Adjoining the Grand Canyon on the south side of the Colorado River is a tributary canyon called Havasu, which, in the language of the Havasupai people who live there, means “blue-green water.” Havasu Canyon is known for its waterfalls, as well as the resonant blues of the pools they cascade into, accentuated as they are by white mineral deposits that line the bed of Havasu Creek.
On a recent visit, some friends and I went for a hike below Mooney Falls, the tallest of the Havasu Falls at around 200 feet. The canyon essentially forms a shelf here from one wall to the other. Deposits of travertine (a type of limestone) line the edge of the shelf and resemble a frozen mudflow with bubbles, domes, rivulets and dripping stalactites.
Descending the shelf to the canyon floor below requires negotiating a Peter Pan passage of natural and manufactured tunnels and steps carved into the rock. Towards the bottom, the going gets tricky because the waterfall produces a perpetual mist that turns the adjacent canyon walls green with moss and slick with mud. The final 60 feet or so of the descent require backing down a series of three wet wooden ladders, the last of which is approximately 20 feet tall.
After spending the day at the next waterfall down the canyon, a stepped Shangri-La called Beaver Falls, my group hiked back up toward camp and started up the Mooney Falls passage. This was at 5 p.m. and we were the last visitors coming back from the lower canyon, with one exception: along the way we had passed a group of people hiking with a dog, which was now sitting at the bottom of the passage watching our group climb the ladders. At the time it hadn’t surprised me to see a dog with the group, since the locals’ pets often hang around campsites looking for treats. Havasu dogs run the length of the canyon, from the parking lot at the canyon rim, to the village of Supai ten miles below. One place they rarely go, however, is below Mooney Falls.
This dog that sat watching us was a black border collie mix with a white patch on her forehead. It was clear that she was a she, because she was extremely pregnant. As I started up the ladder I looked at her sitting on her haunches, impassive, and for the first time it occurred to me that she shouldn’t be there at all, separated from every other dog in the canyon by slick ladders that people climbed only with the aid of chains bolted to the wall.
Concerned by her apparent predicament, I caught up with the ranger, who had climbed up just before us, and asked how she normally got out of the canyon.
“She just gets up,” he told me. Then he added, “Sometimes people help her.”
That only confused me more. I’d heard stories of visitors doing idiotic things with the local dogs, such as “helping them” out of the canyon and taking them home because they looked hungry. I could imagine someone bringing a puppy down to Beaver Falls for kicks, but the dog we saw down there was full grown and weighed at least 35 pounds. Climbing a ladder with her under one arm was out of the question.
I had briefly considered retracing my steps with my backpack and carrying the dog up with me, but I wasn’t sure she would fit in my bag. Also, wouldn’t it just be typical for a well-meaning but clueless tourist to try to lug a pregnant dog up a ladder and drop her to her death. No, that wouldn’t be appropriate, I decided, resolving that if nothing else the dog would go and lie down in the grass, away from the falls, and wait for more tourists the following day. Maybe she had been brought down as a puppy and just lived down there, a sort of pariah.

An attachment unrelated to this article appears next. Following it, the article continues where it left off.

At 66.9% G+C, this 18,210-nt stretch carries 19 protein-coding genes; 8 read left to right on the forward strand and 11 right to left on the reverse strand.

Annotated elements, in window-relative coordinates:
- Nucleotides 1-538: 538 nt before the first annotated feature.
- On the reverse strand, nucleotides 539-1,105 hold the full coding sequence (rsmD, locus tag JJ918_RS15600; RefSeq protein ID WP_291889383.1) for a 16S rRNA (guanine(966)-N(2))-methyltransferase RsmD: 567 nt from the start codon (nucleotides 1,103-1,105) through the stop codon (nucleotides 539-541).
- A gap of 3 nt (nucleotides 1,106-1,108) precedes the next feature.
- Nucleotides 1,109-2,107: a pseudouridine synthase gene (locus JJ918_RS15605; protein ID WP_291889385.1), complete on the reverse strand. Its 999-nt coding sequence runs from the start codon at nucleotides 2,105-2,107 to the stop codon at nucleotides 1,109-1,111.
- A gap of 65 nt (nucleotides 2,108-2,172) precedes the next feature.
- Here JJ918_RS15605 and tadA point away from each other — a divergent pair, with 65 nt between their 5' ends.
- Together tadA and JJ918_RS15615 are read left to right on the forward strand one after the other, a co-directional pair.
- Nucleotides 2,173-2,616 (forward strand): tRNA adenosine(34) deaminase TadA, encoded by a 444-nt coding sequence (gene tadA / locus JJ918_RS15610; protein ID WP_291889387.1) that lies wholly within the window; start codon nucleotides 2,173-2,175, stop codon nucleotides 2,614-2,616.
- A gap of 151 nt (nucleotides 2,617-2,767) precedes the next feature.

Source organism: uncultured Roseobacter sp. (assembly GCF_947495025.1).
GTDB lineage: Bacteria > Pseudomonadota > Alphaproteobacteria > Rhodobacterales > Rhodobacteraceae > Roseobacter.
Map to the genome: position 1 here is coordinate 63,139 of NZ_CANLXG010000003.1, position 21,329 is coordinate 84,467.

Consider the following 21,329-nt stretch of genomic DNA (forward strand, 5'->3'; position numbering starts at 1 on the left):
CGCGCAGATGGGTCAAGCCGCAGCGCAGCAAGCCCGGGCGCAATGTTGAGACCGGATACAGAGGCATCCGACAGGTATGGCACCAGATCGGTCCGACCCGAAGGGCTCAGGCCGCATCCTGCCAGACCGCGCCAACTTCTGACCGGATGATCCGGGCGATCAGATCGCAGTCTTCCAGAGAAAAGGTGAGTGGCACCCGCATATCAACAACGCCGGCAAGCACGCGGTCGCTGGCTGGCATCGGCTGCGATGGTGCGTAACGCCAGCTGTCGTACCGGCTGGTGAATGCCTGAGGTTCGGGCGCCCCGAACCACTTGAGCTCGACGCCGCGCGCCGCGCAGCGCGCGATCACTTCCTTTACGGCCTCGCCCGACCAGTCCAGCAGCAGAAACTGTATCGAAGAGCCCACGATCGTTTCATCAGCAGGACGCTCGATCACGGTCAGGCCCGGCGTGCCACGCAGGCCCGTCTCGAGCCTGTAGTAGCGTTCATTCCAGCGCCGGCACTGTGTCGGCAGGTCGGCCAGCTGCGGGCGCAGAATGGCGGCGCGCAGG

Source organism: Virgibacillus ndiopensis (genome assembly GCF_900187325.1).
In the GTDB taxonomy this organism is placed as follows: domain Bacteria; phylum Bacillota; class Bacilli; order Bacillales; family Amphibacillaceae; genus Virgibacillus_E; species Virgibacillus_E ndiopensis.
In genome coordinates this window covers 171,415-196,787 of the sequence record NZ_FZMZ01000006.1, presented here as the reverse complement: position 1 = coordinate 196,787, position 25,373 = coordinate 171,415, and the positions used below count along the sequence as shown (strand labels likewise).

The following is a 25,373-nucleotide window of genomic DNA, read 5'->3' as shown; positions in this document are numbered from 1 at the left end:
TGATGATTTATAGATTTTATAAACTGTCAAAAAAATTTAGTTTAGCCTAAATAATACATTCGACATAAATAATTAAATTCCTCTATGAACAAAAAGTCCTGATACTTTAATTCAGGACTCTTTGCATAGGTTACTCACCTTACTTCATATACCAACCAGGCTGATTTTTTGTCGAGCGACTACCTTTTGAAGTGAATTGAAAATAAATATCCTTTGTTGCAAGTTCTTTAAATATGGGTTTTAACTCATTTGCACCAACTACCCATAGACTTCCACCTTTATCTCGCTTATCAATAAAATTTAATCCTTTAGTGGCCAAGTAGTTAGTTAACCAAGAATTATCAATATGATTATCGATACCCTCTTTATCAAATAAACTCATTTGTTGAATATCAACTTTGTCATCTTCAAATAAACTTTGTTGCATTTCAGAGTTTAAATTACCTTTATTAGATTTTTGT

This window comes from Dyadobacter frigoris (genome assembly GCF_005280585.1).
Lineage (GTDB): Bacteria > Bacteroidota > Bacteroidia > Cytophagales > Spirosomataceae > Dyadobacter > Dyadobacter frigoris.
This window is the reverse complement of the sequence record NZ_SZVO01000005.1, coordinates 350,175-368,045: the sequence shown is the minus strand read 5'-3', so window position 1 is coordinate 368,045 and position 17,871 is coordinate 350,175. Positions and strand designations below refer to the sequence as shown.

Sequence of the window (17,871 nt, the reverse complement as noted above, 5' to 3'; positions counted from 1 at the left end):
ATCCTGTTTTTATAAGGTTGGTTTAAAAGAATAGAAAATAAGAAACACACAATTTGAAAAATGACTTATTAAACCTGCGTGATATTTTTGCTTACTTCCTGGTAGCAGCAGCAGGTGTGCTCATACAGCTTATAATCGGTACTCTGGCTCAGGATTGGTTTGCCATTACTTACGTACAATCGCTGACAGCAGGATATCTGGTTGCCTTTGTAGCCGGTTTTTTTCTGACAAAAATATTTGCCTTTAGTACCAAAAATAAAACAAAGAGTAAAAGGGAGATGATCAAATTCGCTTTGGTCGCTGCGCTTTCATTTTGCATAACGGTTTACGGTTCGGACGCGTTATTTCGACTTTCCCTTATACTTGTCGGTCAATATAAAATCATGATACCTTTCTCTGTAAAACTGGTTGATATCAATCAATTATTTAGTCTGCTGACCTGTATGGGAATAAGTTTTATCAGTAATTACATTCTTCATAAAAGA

How the hell did she get pregnant then?
On my way back to camp after talking to the ranger, I detoured to shoot some photos of the falls from above. When I made it back after a half hour or so, I found the dog, who by now we were calling Sophie, lying on her back in the middle of our camp, having her belly rubbed. I doubt she’ll ever know how concerned I was on her behalf, but she did sleep at my feet that night, with one paw on my left foot, as though it belonged to her.
The next day I summarized this episode for the manager of the village’s general store. She said she had never heard of a dog going down to Beaver Falls and acted surprised when I told her about this one. Another local woman with four dogs following her overheard me tell Sophie’s tale and said, “Wow! My dogs won’t go down there. They stop at the top.”
Days later, on our last night in Havasu, I waited for the ranger at the top of the Mooney passage at 5 p.m. I told him about finding Sophie in our camp, and also about the women who told me no other dogs spend time below the falls. I asked if there was a secret route up the falls, maybe one that a dog could access even if people couldn’t. He told me no, and that he had actually seen Sophie descend the ladder at Beaver Falls — similar to the 20-footer at Mooney — headfirst, paw after paw. The first time he found her climbing Mooney Falls she was at the top of the 20 foot ladder just sitting. “She needed help up,” he said. After giving her a lift over the topmost ladder, some six feet tall, she climbed the rest of the way on her own. She’s been able to do it on her own ever since.
Sophie is a regular at Beaver Falls, but only since around August, 2016. According to the ranger, she had only been making the trip for two months. It occurred to me that her resourcefulness in climbing the ladders may have had something to do with her pregnancy. Given her appearance when we ran across her, she would have been just about two months into her term.
We didn’t see Sophie again until the hike out of Havasu Canyon. She was lying on her side in what I took to be her family’s front yard, eyes closed in the sun, no doubt dreaming of leftover dehydrated dinners and little bits of beef jerky.
More info on getting to Havasu falls, the hike and more: smartertravel.com/2008/08/06/hiking-to-havasu-falls-grand-canyon/